Turkey-Russia ties move beyond tactical
Relations between Russia and Turkey can be analyzed under three main chapters following the collapse of the Soviet Union and the end of the Cold War.
The first 10 years after 1991 witnessed tough competition between the two countries, particularly over influence on the newly independent Eurasian and Central Asian countries and their rich energy resources. Turkey’s efforts in this regard resulted in the signing and accomplishing of the Baku-Tbilisi-Ceyhan oil pipeline, thus establishing strong ties with Azerbaijan and Georgia.
Within the same spirit of competition, Russia’s indirect support to the outlawed Kurdistan Workers’ Party (PKK) and, in return, Turkey’s covert backing to Chechen rebels constituted major problems in ties.
But from the end of the 1990s, the two regional powers gradually decided to launch a new era in bilateral ties by replacing “competition” with “cooperation” in multiple fields. This decision came amid Vladimir Putin’s election as Russian president in 2000, two years before Recep Tayyip Erdoğan came to power as the head of the Justice and Development Party (AKP).
Since then, Putin and Erdoğan have been steering Turkish-Russian relationship towards a unique model in international relations. In 2010, they launched a high-level cooperation council with the participation of multiple ministers from both sides in order to more securely institutionalize bilateral cooperation. As two pragmatic leaders, they never allowed political and regional differences to pose a problem to their will to develop economic, trade, energy and tourism cooperation.
The most important crisis between Ankara and Moscow - after Turkey downed a Russian jet in 2015 – lasted for nine months and started to be resolved after the Turkish government expressed regret over the incident. That crisis showed the bitter truth - especially for Turkey - that the two sides have no luxury to break ties. It could be argued that this era of cooperation has served mostly to the advantage of Russia, as Turkey’s annual trade deficit with it is nearly $20 billion and it has become heavily dependent on Russian natural gas.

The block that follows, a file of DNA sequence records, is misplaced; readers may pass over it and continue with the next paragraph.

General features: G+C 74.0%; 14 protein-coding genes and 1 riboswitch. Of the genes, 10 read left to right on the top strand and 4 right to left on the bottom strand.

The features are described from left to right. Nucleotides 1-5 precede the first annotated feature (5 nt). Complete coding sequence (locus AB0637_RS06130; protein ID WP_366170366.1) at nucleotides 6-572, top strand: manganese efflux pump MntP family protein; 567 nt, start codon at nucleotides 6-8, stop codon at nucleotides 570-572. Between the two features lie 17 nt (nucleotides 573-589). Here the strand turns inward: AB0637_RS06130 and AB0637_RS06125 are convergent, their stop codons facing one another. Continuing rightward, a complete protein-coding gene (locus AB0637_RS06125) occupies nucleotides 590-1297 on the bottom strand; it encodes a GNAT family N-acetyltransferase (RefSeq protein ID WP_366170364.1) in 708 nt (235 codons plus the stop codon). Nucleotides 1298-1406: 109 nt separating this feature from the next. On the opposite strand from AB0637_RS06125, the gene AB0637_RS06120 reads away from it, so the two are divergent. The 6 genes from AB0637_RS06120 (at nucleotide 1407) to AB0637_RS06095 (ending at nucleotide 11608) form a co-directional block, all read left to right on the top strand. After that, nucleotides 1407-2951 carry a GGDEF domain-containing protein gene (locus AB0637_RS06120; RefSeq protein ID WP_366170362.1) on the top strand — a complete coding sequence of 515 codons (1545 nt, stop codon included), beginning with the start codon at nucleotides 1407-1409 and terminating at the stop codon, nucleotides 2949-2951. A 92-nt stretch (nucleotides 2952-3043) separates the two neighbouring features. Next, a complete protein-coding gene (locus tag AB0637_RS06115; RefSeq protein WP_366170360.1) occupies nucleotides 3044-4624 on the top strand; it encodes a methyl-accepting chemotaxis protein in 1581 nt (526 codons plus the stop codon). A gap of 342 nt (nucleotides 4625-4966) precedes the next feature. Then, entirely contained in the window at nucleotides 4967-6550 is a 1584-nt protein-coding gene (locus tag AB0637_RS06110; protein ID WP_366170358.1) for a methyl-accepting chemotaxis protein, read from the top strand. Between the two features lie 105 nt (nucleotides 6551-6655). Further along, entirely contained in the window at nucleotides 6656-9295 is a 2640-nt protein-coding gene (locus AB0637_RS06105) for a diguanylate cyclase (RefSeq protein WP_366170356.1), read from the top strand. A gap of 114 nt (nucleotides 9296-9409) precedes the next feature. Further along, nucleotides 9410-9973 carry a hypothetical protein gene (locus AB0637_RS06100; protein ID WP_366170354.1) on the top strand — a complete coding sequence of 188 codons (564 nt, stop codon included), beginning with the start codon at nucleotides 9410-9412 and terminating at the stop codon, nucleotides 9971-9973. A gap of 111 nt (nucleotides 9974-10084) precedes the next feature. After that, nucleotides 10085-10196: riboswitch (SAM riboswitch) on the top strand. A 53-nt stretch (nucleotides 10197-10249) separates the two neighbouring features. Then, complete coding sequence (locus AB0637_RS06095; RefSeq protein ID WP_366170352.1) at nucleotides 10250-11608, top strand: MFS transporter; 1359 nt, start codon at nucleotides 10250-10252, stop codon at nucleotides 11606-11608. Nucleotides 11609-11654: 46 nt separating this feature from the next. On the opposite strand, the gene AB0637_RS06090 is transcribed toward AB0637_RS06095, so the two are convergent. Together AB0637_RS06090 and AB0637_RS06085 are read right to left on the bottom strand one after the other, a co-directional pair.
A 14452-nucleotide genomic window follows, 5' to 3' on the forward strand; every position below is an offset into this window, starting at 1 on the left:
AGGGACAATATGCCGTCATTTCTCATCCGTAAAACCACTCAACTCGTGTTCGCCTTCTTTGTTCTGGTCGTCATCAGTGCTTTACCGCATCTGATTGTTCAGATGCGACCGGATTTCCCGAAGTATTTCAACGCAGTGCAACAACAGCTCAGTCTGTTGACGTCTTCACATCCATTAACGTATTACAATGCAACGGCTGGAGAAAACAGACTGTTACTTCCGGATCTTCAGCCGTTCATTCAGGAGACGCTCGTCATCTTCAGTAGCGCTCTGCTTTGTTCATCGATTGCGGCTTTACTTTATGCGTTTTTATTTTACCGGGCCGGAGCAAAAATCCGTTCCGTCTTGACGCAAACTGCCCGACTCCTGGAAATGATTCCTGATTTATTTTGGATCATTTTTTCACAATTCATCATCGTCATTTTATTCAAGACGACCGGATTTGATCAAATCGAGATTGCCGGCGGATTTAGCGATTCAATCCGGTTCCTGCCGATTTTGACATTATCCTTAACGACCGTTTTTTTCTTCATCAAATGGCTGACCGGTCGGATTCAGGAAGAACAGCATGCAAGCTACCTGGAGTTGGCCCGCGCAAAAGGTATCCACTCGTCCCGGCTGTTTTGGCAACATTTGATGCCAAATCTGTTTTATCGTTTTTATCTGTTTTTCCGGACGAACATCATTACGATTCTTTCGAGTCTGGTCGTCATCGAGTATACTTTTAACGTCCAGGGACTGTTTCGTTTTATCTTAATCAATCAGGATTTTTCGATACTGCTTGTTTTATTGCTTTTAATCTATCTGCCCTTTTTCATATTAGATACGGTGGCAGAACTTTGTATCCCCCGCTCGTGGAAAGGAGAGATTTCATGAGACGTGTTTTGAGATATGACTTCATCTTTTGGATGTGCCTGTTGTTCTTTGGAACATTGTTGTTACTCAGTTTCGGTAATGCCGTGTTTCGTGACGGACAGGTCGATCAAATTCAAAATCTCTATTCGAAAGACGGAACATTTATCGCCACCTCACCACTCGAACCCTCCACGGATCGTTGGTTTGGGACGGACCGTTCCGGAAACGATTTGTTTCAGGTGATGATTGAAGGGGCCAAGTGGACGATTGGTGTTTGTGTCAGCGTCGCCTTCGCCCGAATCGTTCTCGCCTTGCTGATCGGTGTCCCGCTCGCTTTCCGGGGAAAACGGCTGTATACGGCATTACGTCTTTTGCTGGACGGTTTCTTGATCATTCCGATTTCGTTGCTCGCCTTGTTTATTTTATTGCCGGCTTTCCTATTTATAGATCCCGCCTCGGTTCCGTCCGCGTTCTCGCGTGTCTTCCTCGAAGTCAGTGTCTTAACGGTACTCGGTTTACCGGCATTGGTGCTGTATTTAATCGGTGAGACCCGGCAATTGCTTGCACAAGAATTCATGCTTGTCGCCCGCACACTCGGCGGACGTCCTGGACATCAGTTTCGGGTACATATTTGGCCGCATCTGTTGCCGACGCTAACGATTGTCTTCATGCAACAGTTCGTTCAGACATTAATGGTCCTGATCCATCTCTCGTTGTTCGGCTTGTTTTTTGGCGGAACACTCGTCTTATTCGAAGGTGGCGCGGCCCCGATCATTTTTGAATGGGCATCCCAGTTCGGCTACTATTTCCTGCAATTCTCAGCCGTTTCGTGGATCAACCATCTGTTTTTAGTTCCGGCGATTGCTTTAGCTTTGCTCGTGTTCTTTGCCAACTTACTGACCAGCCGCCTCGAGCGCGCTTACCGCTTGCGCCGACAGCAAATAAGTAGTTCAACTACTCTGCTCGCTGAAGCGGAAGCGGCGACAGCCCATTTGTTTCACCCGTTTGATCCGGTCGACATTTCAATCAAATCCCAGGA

The third chapter in Turkey-Russia ties opened through the civil war in Syria, especially after Russian military engagement deepened in late 2015. Russian consent allowed Turkey’s first massive cross border operation into Syria, the Euphrates Shield Operation, in August 2016, while Turkey’s ongoing Operation Olive Branch was again only possible thanks to Moscow’s consent.
Dialogue between Erdoğan and Putin also paved the way for the establishment of the Astana and Sochi processes, with the participation of Iran, which aim to provide a ceasefire in the war-torn country and launch a platform for a political settlement.
This dialogue has had three main results so far: First, Turkey has had to accept the remaining of Syrian President Bashar al-Assad in power, prompting a radical change in its policy. Ankara has also had to acknowledge that both Iran and Russia have put down their roots in Syria for a very long time, both politically and militarily.
Second, Turkey’s alignment with the Russia-Iran duo in Syria has led to a further souring of its ties with its traditional Western allies, namely the United States. Moscow’s permission for Turkey’s fight against the Syrian Kurdish People’s Protection Units (YPG) in Afrin worsened a crisis between Ankara and Washington, whose ties were already strained over several other sources of tension. Strong-worded criticisms also came from European powers, which have questioned the real motives of the Turkish military campaign in Syria. Despite these reactions, Turkey now feels freer to launch new operations in eastern Syria at the expense of further risking its ties with NATO partners. Turkey’s plans to procure S-400 anti-ballistic missile systems from Russia should also be evaluated with this in mind.
Thirdly, cooperation with Russia paved the way for Turkey to become a hard power in its region. Turkish troops are currently in the Idlib, Afrin and al-Bab regions of northwestern Syria, with the government vowing that the next targets will be east of the Euphrates and even northern Iraq. It is a fact Turkey’s military vows are now taken much more seriously by world powers and regional countries. Erdoğan has repeatedly stated that this ensures Turkey’s place at the table when it comes to making decisions about the future of Syria.
Both history and geography dictate the importance of a good relationship between Turkey and Russia. Their cooperation is a very important asset for the stabilization of a vast region, from Eurasia to the Caucasus, from the Black Sea to the Middle East. The first two chapters of post-Cold War Turkey-Russia ties showed this, and the recent trend in ties tells another story: Considering that the normalization and stabilization of Syria will take years and that Turkey’s presence in the Syrian theater will endure accordingly, it could be argued that Turkish-Russian cooperation on regional security matters will go beyond being tactical.